There are a number of software collection sites out there. For people that use Windows, I would usually suggest FileHippo. They have an easy-to-use interface, they actually look through the software they offer/relay, and they even offer a “Freeware Filter”. Though, this filer only narrows down to software that is free like free beer, not free as in the First Amendment.
Then there is SourceForge which is an amazing resource of open-source projects. Unfortunately, there are many thousands of projects here that range from Java date libraries to full-scale web applications. It has little focus on the type of software that is offered. Still, SourceForge is an important and critical resource for independent developers worldwide.
OSLiving puts these two things together. OSLiving is a great resource to find open-source software for any platform. What makes it stand out from the millions of other software collection sites, is that OSLiving has only open-source resources, focuses on production-level applications, and has a simple, intuitive interface.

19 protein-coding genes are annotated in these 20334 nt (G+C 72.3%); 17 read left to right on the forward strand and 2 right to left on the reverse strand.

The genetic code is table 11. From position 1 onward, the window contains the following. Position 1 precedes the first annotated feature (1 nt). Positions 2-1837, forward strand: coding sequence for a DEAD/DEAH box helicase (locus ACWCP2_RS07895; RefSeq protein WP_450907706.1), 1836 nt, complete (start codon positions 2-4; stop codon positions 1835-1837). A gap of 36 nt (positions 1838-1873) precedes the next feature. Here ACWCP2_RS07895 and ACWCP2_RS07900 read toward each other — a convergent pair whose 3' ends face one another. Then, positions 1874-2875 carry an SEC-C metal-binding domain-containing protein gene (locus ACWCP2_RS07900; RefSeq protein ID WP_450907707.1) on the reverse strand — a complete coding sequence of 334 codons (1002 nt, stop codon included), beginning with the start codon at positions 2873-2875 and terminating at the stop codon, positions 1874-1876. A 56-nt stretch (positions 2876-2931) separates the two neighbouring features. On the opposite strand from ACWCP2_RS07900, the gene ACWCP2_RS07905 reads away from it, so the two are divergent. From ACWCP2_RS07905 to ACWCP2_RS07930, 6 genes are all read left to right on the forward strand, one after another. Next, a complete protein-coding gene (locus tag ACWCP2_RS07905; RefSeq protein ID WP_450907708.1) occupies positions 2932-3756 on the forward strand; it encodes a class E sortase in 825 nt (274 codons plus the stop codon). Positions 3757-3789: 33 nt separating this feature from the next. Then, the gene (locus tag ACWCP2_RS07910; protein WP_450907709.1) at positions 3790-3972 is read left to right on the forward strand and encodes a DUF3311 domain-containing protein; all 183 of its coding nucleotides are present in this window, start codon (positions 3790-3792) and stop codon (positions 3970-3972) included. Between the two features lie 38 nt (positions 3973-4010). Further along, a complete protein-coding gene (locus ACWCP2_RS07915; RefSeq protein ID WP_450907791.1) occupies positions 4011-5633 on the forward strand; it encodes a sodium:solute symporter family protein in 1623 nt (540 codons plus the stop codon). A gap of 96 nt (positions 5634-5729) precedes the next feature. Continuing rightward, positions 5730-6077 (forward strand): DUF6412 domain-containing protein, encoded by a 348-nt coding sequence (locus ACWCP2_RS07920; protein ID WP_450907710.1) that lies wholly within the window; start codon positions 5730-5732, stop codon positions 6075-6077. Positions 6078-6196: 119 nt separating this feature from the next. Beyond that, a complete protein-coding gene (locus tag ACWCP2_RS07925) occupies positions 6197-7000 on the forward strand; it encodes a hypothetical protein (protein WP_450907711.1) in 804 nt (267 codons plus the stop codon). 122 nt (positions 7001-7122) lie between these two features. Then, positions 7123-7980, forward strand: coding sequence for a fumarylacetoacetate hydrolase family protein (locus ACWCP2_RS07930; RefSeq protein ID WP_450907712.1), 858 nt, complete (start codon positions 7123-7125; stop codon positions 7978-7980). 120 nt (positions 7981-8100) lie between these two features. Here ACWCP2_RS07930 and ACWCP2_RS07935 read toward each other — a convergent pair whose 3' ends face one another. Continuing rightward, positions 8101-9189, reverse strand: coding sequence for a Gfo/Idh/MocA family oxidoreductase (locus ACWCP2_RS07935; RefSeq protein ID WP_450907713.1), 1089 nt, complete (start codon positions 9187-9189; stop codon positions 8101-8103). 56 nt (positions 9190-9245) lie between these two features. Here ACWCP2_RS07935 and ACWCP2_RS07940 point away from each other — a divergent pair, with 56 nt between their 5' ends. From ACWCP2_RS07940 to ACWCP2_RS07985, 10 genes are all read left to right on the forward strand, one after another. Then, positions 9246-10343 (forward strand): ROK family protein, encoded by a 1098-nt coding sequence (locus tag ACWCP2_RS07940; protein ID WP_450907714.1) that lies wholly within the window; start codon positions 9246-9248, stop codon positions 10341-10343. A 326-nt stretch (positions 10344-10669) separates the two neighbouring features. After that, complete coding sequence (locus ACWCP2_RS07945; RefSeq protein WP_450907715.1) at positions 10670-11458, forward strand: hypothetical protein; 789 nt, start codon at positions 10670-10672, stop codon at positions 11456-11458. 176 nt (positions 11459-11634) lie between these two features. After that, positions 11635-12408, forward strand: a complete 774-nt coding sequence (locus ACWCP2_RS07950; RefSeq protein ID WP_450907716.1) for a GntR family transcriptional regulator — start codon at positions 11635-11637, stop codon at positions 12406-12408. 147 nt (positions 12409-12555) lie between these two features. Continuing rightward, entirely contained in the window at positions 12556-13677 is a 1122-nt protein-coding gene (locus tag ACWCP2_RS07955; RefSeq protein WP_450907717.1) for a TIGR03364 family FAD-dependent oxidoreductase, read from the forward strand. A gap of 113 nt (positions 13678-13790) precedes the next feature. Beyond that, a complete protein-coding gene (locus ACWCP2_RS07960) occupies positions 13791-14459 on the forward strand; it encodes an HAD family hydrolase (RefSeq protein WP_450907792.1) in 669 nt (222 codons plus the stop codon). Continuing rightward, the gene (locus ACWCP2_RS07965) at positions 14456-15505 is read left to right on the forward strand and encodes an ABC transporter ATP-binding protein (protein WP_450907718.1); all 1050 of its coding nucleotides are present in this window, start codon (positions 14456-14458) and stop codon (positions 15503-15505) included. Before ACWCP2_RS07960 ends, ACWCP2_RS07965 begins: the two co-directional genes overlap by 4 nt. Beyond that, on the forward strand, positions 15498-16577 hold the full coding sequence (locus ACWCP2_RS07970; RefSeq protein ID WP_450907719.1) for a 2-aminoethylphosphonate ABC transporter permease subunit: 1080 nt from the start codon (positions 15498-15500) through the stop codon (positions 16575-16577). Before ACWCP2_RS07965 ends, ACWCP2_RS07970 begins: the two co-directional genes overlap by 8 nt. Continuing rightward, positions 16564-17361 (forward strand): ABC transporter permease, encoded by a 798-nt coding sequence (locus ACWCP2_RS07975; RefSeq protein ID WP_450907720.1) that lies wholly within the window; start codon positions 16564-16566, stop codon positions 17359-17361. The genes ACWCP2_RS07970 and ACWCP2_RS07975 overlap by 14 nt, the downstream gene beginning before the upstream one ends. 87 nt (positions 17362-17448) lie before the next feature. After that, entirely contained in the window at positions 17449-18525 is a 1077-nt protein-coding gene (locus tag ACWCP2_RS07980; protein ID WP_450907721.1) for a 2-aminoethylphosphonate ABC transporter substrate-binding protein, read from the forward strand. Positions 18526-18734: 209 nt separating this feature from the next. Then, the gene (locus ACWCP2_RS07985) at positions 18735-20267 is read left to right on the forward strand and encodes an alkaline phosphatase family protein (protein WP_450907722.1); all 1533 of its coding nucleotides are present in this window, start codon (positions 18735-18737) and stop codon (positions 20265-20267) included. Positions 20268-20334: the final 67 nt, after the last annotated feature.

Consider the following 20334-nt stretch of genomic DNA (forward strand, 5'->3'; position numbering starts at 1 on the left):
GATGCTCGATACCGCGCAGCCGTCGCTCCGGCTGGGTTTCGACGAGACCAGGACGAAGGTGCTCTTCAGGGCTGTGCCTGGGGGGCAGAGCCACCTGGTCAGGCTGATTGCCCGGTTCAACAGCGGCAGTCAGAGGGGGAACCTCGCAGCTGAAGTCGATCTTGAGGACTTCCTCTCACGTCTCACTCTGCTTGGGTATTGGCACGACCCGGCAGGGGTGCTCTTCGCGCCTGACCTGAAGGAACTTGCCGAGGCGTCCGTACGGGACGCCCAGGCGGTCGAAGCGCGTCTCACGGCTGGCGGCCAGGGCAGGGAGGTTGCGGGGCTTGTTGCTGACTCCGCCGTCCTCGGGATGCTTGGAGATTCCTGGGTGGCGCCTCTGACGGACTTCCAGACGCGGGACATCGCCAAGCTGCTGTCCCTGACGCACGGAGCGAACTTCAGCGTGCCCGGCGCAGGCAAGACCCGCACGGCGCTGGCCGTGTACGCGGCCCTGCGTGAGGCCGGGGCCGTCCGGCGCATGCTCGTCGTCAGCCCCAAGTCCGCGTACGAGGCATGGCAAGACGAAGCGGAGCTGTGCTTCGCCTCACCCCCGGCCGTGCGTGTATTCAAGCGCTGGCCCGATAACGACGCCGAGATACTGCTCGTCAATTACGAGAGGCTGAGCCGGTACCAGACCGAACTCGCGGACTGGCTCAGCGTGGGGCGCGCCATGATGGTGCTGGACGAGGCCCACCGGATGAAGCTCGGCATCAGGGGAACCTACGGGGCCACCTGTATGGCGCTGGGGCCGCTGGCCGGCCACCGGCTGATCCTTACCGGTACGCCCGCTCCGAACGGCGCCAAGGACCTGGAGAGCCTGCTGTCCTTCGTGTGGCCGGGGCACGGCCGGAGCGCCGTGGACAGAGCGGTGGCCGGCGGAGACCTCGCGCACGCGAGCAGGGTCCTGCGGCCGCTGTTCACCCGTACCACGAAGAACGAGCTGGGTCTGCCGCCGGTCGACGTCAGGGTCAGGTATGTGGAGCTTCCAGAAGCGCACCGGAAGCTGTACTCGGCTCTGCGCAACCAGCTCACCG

OSLiving also realizes that choosing software is much more than whether it costs money or not. They realize when you are choosing software, like when you are choosing your food, you are supporting a much bigger system, be it open or closed source, organic or non-organic, local or global, non-profit or corporate. Open source is more than just software, and it is important to make decisions that are sustainable for society, not just our wallets.
On a similar note, there is much debate between Free Software and Open Source Software. Though I lean towards the ideals behind the free software movement, I think that the term “open source” is more powerful.